Real football just took another step closer today at Giants camp with the team in pads for the first time after the three-day acclimation period.
While it was only uppers and shorts – full pads will come on Sunday once the team has a day off to recover from the change – head coach Tom Coughlin said he was pleased with the first day of pads.
“It’s good to have the pads on,” said head coach Tom Coughlin, who once again gave his team a short break midway through the practice to cool down inside the field house. “They were frisky. I thought the energy was good, we ran pretty well, which is good and was the intent.”
They were also a bit sloppy, at least on the offensive side of the ball, leading someone to ask Coughlin if the defense was ahead of the offense after four days.
“Yeah, they are. But there were some plays out there both ways. There were. Not as many runs this afternoon, unfortunately. The defense kind of controlled that,” he said.
It will be interesting to see how things progress when they move to the next level on Sunday, which is full pads.
Receiver Odell Beckham, Jr. (hamstring) remains unable to practice, though he did do work on the side with the Jugg’s machine. Receiver Mario Manningham spent some time midway through the practice on the stationary bikes.
Other than linebacker Jon Beason (toe) who remains on the PUP list and who spoke about his progress earlier today, there were no other injuries to note.
“I like to think I’m more of a superhuman, (and can) get back a little faster, but at the end of the day, that’s what the time-table calls for, so you try to do what’s right.”
–Linebacker Jon Beason, who is on the PUP list, about his rehab schedule
–There were quite a few highlights today, but the one that I think drew the most animated reaction from the team came during special teams drills when rookie linebacker Devon Kennard blew up—and I mean he annihilated—fellow rookie Bennett Jackson to start practice. Seriously, that play fired up the defense who immediately swarmed around Kennard to pat him on the helmet and I believe that play helped set the tone for the defense, which continues to look to be far ahead of the offense at this point.
–Kennard was also part of the charge that stuffed running back Rashad Jennings at the line of scrimmage. That group was so quick to fill the hole that Jennings had no choice but to cry “Uncle!” on the play.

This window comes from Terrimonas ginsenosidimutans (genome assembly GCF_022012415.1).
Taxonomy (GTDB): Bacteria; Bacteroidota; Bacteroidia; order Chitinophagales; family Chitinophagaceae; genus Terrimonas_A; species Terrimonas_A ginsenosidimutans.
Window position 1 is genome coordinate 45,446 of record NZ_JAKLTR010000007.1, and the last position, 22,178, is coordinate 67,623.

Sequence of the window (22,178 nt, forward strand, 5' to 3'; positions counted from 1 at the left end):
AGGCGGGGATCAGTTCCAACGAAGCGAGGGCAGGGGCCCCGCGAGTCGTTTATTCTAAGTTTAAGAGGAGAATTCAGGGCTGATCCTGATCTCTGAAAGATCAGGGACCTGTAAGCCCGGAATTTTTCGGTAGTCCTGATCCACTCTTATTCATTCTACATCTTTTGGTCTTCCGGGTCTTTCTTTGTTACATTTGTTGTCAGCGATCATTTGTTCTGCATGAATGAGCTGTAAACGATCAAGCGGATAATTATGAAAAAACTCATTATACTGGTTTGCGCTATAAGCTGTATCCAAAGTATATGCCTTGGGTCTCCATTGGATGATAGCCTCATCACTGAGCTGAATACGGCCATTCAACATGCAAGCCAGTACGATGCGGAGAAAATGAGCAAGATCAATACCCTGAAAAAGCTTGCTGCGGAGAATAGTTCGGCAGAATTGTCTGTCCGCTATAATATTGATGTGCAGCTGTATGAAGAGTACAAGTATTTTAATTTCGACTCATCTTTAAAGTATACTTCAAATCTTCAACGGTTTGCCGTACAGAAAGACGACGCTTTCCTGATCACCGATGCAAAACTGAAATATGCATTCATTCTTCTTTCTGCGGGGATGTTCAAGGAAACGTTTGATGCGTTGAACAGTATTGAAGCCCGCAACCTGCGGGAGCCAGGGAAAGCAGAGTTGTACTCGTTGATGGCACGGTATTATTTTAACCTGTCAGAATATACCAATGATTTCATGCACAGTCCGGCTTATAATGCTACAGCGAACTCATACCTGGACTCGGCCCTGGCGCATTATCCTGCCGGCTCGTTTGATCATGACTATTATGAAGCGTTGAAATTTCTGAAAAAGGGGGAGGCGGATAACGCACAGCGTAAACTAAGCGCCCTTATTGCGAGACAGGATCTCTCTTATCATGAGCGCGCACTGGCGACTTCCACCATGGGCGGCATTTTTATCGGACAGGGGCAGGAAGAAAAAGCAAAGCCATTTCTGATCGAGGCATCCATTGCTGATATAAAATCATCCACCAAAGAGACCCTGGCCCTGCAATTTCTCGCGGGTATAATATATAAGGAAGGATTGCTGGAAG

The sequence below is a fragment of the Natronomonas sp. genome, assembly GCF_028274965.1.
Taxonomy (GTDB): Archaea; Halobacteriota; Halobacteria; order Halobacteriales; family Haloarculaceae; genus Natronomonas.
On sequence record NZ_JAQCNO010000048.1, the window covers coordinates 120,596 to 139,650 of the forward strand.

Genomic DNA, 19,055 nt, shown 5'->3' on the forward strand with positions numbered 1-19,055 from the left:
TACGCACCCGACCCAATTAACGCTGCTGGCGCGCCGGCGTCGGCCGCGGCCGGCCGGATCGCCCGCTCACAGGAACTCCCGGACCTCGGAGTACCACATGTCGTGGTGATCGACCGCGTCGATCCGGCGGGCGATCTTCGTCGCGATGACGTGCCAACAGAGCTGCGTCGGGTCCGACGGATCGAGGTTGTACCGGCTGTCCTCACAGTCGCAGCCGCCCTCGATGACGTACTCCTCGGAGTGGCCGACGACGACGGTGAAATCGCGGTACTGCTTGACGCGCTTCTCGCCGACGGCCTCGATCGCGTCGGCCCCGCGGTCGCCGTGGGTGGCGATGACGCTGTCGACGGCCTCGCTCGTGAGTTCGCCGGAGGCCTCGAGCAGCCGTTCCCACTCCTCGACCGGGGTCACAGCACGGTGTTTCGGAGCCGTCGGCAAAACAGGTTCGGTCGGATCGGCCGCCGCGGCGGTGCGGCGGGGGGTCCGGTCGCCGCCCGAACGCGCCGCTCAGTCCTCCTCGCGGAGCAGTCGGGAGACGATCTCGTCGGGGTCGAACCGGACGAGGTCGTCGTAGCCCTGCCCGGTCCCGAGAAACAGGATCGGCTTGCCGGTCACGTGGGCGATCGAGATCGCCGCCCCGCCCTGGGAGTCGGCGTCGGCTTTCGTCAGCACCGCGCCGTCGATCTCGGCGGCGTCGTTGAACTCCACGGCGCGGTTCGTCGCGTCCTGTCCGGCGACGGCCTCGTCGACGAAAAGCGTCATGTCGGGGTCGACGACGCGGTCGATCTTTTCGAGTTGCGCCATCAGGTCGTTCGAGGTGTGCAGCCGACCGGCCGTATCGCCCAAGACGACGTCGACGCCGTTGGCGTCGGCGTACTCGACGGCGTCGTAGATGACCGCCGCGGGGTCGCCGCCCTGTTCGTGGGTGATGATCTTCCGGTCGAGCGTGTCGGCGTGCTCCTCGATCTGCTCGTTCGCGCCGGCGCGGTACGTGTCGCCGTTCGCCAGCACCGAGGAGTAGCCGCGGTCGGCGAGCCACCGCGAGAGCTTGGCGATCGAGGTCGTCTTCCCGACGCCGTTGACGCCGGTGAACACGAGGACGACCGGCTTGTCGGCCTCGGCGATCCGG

–Overall it was a sloppy first half showing (first half of practice, that is) by the offense. There were aborted snaps, dropped passes, fumbles, delay of games – you name it. Needless to say, both Tom Coughlin and offensive coordinator Ben McAdoo were among those coaches giving their vocal chords a workout.
–After an intriguing spring showing in the offense, receiver Trindon Holliday has come back down to earth. His problem is that he fights the ball, trying to trap it against his body than extending for it and bringing it in toward his frame. Holliday has had at least one drop per practice, be it in drills or on offense and it’s becoming painful to watch him struggle to catch the ball.
–In receiver vs. defensive backs drills, cornerback Bennett Jackson was badly beaten by Travis Harvey. Jackson failed to get his hands on the receiver, thereby allowing a free release and just seemed either passive or unsure of what to do on the entire play. When he jogged back to the huddle, he was given some coaching by position coach Peter Giunta, who was right there to greet the rookie.
–Damonsta—defensive end Damontre Moore—had himself a very nice practice. Still working with the second team, Moore came up with at least two sacks and a handful of pressure, all coming against James Brewer, the second-team left tackle. Moore is also playing the run better so far this summer –he alertly filled a hole and stuffed Peyton Hillis for a loss. That was a type of play we really didn’t see much of from him as a rookie.
–Mathias Kiwanuka continues to practice with a purpose, giving Justin Pugh some fits out there. Credit Pugh though for battling and scrapping with Kiwanuka, even if he’s not winning all the battles.
–Fullback John Conner showed some nice speed taking a handoff up field. He initially hit a wall, but then alertly bounced it back to the outside.
–Cornerback Charles James came up with an interception of a Ryan Nassib pass that wasn’t thrown well at all.
–Weston Richburg is a feisty player. I couldn’t see who the defender was, but Richburg latched on him and anchored himself to the ground, thereby standing the defender up straight before pushing him back to the ground. Richburg has worked at guard and at center in this camp.
–Will Beatty still isn’t taking his full round of snaps, but in those he’s taken so far, he’s done a nice job, stonewalling his man. So far his position coach, Pat Flaherty, has been encouraged by what he’s seen.
“Anytime you’re at work playing football and putting the pads on, you’re going to get better,” Flaherty said. “He’s got a ways to go but is progressing day to day. He’s progressing more now day by day than standing on the sidelines.
–On the flip side, it was a miserable showing by Charles Brown, who just couldn’t handle Jason Pierre-Paul. Pierre-Paul was winning his battles so much so that Brown resorted to holding the defensive end, including on one play where he grabbed the side of Pierre-Paul’s facemask.